Hu: Achieving high-quality, and particularly top-level research on economic theory is a combination of various factors, notably the level of a country`s economic development, the local research environment and its pool of talent. By looking at the shift of global research gravity from the UK to the US, it to a large extent reflects the relative change in the above-mentioned factors.
Given that China is on its way to overtake the US as the largest economy in the foreseeable future, its large pool of talented students and improving local research environment, it is convincing that economic studies in China will witness a rapid growth over the next 10 years or so.
GT: Compared with theories from developed nations, are Chinese experiences in economic restructuring more suitable to developing countries?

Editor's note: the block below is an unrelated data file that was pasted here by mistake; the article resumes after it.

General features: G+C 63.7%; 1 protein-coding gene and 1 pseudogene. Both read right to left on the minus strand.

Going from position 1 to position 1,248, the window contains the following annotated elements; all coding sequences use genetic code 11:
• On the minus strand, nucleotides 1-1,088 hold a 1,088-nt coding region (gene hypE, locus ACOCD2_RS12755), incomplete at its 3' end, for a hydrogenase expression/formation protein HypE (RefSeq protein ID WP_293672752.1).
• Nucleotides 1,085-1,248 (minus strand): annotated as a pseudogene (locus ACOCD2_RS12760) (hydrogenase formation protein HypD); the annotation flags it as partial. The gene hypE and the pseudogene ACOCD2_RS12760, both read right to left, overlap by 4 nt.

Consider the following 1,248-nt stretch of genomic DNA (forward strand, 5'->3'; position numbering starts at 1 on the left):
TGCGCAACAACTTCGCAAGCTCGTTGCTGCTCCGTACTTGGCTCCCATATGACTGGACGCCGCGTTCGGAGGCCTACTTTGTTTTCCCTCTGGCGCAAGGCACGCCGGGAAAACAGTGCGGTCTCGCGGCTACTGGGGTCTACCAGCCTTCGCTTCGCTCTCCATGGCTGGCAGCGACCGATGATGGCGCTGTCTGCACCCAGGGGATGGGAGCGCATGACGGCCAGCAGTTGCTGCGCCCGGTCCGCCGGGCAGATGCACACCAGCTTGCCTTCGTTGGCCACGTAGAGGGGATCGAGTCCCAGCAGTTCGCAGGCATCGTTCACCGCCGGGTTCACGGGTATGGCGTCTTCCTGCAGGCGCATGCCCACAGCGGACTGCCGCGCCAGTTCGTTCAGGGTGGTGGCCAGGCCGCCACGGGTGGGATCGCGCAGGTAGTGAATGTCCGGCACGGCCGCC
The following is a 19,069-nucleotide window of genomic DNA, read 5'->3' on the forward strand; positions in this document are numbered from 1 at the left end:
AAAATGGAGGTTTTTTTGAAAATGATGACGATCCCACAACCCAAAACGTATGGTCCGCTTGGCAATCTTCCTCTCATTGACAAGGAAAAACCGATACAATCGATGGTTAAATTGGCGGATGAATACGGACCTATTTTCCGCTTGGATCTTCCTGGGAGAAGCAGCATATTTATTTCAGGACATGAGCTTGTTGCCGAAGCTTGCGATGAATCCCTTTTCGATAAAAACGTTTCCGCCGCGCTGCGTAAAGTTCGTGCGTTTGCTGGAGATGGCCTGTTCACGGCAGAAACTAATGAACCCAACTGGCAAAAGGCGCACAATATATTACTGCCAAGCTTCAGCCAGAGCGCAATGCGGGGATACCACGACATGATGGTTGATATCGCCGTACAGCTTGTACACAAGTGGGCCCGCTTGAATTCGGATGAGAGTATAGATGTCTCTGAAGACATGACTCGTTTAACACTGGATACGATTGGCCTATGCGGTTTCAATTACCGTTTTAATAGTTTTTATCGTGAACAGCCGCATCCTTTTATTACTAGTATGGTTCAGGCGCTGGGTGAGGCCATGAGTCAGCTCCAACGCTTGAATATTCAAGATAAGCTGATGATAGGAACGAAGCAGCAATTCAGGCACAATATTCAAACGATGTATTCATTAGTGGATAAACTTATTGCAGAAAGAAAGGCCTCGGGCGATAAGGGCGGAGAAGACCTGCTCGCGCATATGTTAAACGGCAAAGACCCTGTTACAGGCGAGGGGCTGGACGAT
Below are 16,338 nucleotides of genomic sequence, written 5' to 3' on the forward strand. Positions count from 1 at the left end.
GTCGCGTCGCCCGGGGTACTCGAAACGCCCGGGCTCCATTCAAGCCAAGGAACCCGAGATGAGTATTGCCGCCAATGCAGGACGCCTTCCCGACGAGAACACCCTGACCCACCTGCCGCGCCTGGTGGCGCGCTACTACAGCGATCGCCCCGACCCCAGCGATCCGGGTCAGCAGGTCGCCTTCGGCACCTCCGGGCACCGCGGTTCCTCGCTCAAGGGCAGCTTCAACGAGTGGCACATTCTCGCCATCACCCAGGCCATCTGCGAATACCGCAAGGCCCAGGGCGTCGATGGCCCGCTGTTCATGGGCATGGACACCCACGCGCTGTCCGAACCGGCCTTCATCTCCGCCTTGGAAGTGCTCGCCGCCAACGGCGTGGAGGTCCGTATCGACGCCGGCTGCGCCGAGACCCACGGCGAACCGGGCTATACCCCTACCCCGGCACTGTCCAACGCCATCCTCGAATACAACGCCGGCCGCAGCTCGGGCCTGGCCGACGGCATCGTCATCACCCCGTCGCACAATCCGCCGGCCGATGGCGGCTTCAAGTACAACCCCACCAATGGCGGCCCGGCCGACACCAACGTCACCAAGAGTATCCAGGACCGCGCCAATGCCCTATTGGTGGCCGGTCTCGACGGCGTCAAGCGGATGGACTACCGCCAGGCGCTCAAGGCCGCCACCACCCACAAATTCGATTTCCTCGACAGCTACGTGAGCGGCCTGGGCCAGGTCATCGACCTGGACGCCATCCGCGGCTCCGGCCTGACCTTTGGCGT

Hu: Yes, as the largest developing country, China has successfully transformed from a largely poor country to a relatively modern society.
For example, China lifted more than 660 million people out of poverty during 1980 and 2011, which was appraised as a "remarkable success in the history of humankind" by the international community. The UN and other international organizations frequently refer to Chinese experience in elevating economic growth when trying to fight against poverty and other development issues in the presently less developed countries.
As stated by another economics Nobel laureate Joseph E. Stiglitz, "not only are the benefits of Western neoclassical economics small for economies undergoing transition, but even in the case of explaining developing market economies, are fundamentally of limited use."
Given the similarity of circumstances between China and many developing countries as well as good track-record of China`s growth in the past, China`s experience is more relevant and useful for developing countries, particularly those transitioning countries.